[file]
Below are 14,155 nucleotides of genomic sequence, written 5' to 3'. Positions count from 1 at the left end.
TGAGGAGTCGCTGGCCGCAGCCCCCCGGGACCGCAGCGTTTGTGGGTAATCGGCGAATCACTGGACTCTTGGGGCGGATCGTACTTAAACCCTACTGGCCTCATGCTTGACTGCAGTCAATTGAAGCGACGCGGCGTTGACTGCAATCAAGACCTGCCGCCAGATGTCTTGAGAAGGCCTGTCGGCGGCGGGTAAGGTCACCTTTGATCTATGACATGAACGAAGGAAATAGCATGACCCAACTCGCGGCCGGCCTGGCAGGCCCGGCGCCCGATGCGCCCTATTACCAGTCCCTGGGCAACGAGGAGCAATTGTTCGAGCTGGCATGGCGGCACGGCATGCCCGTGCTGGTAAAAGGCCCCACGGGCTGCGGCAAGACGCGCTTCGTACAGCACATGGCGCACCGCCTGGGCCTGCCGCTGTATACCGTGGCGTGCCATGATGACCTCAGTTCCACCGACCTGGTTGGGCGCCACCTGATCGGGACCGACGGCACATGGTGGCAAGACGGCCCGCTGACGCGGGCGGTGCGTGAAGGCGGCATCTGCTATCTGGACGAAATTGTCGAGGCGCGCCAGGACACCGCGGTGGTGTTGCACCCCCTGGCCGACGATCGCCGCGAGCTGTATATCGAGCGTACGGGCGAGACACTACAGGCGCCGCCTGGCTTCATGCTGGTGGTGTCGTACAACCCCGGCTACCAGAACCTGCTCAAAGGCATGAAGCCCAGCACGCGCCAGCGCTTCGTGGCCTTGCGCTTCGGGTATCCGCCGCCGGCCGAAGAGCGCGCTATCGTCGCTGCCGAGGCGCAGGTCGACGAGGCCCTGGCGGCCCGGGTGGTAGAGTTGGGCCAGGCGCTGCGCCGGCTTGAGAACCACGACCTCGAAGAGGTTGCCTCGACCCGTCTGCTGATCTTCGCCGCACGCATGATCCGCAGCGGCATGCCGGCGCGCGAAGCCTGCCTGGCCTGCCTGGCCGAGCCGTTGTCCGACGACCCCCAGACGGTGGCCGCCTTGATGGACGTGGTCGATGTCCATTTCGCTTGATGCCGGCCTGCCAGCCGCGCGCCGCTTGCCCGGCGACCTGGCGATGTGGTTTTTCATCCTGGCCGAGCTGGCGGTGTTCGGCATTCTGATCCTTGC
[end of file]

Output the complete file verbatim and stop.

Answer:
Below are 14,155 nucleotides of genomic sequence, written 5' to 3'. Positions count from 1 at the left end.
TGAGGAGTCGCTGGCCGCAGCCCCCCGGGACCGCAGCGTTTGTGGGTAATCGGCGAATCACTGGACTCTTGGGGCGGATCGTACTTAAACCCTACTGGCCTCATGCTTGACTGCAGTCAATTGAAGCGACGCGGCGTTGACTGCAATCAAGACCTGCCGCCAGATGTCTTGAGAAGGCCTGTCGGCGGCGGGTAAGGTCACCTTTGATCTATGACATGAACGAAGGAAATAGCATGACCCAACTCGCGGCCGGCCTGGCAGGCCCGGCGCCCGATGCGCCCTATTACCAGTCCCTGGGCAACGAGGAGCAATTGTTCGAGCTGGCATGGCGGCACGGCATGCCCGTGCTGGTAAAAGGCCCCACGGGCTGCGGCAAGACGCGCTTCGTACAGCACATGGCGCACCGCCTGGGCCTGCCGCTGTATACCGTGGCGTGCCATGATGACCTCAGTTCCACCGACCTGGTTGGGCGCCACCTGATCGGGACCGACGGCACATGGTGGCAAGACGGCCCGCTGACGCGGGCGGTGCGTGAAGGCGGCATCTGCTATCTGGACGAAATTGTCGAGGCGCGCCAGGACACCGCGGTGGTGTTGCACCCCCTGGCCGACGATCGCCGCGAGCTGTATATCGAGCGTACGGGCGAGACACTACAGGCGCCGCCTGGCTTCATGCTGGTGGTGTCGTACAACCCCGGCTACCAGAACCTGCTCAAAGGCATGAAGCCCAGCACGCGCCAGCGCTTCGTGGCCTTGCGCTTCGGGTATCCGCCGCCGGCCGAAGAGCGCGCTATCGTCGCTGCCGAGGCGCAGGTCGACGAGGCCCTGGCGGCCCGGGTGGTAGAGTTGGGCCAGGCGCTGCGCCGGCTTGAGAACCACGACCTCGAAGAGGTTGCCTCGACCCGTCTGCTGATCTTCGCCGCACGCATGATCCGCAGCGGCATGCCGGCGCGCGAAGCCTGCCTGGCCTGCCTGGCCGAGCCGTTGTCCGACGACCCCCAGACGGTGGCCGCCTTGATGGACGTGGTCGATGTCCATTTCGCTTGATGCCGGCCTGCCAGCCGCGCGCCGCTTGCCCGGCGACCTGGCGATGTGGTTTTTCATCCTGGCCGAGCTGGCGGTGTTCGGCATTCTGATCCTTGC